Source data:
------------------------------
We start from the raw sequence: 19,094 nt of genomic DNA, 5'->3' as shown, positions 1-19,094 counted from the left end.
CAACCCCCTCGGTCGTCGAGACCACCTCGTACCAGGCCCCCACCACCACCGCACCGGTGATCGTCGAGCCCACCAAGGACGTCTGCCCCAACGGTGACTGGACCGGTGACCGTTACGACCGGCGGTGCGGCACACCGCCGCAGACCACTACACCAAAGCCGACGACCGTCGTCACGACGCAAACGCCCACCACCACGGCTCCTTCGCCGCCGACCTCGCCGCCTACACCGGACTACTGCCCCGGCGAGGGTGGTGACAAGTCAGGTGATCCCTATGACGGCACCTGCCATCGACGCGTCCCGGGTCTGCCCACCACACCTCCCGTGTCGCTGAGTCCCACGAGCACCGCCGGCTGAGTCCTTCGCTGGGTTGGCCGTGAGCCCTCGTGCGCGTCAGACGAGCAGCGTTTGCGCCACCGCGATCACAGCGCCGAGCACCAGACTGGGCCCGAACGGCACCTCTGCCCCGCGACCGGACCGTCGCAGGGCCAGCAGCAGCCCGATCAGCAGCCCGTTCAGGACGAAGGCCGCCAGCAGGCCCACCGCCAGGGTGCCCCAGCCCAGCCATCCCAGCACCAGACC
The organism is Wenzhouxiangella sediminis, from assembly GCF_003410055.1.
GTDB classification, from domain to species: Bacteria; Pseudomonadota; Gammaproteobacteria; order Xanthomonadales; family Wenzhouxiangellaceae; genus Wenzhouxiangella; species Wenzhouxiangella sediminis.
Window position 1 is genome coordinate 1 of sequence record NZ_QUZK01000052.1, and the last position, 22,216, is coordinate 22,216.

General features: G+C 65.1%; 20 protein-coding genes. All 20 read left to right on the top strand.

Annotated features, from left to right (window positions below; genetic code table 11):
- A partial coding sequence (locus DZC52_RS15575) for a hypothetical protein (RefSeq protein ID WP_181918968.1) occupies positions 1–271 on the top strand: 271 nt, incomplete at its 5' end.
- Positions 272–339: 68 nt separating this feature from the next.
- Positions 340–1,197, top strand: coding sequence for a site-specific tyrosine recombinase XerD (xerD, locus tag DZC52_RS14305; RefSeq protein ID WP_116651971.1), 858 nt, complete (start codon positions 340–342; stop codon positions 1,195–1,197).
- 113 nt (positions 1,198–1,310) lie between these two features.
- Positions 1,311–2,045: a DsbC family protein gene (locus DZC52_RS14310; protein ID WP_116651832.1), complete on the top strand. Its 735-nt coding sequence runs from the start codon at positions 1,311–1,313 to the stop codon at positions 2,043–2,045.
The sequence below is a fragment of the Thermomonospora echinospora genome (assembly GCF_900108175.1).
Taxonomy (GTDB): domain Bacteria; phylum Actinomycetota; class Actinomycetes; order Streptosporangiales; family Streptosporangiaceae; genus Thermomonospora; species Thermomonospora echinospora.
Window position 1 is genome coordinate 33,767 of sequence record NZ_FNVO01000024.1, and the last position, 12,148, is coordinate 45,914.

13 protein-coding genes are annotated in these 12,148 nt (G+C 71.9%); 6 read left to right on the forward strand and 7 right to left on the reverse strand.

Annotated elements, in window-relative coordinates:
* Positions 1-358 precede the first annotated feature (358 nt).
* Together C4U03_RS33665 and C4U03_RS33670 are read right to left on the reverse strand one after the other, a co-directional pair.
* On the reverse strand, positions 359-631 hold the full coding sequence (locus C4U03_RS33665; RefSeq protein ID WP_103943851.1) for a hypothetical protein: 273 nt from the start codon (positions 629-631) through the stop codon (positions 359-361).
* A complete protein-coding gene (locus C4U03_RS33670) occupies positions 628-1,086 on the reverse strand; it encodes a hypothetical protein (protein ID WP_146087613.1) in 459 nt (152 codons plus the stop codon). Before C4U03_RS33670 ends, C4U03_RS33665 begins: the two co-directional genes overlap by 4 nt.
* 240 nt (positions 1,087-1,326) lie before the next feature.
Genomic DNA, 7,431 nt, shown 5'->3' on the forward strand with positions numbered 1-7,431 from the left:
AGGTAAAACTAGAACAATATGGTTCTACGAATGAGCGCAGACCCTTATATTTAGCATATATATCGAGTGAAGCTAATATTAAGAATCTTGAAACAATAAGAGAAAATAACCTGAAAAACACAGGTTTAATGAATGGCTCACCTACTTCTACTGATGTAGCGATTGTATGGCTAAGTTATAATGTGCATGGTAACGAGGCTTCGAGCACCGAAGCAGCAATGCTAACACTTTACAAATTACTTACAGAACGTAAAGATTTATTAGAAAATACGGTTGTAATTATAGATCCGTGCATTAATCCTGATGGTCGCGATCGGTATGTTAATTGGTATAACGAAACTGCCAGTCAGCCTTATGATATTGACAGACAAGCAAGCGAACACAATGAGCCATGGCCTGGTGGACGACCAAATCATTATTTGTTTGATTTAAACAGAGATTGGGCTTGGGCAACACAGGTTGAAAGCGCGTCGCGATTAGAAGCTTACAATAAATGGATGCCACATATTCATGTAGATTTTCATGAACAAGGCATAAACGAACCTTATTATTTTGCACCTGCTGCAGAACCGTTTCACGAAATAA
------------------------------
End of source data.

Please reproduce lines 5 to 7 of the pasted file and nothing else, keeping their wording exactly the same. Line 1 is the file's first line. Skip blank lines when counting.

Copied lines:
Window position 1 is genome coordinate 1 of sequence record NZ_QUZK01000052.1, and the last position, 22,216, is coordinate 22,216.

General features: G+C 65.1%; 20 protein-coding genes. All 20 read left to right on the top strand.

Annotated features, from left to right (window positions below; genetic code table 11):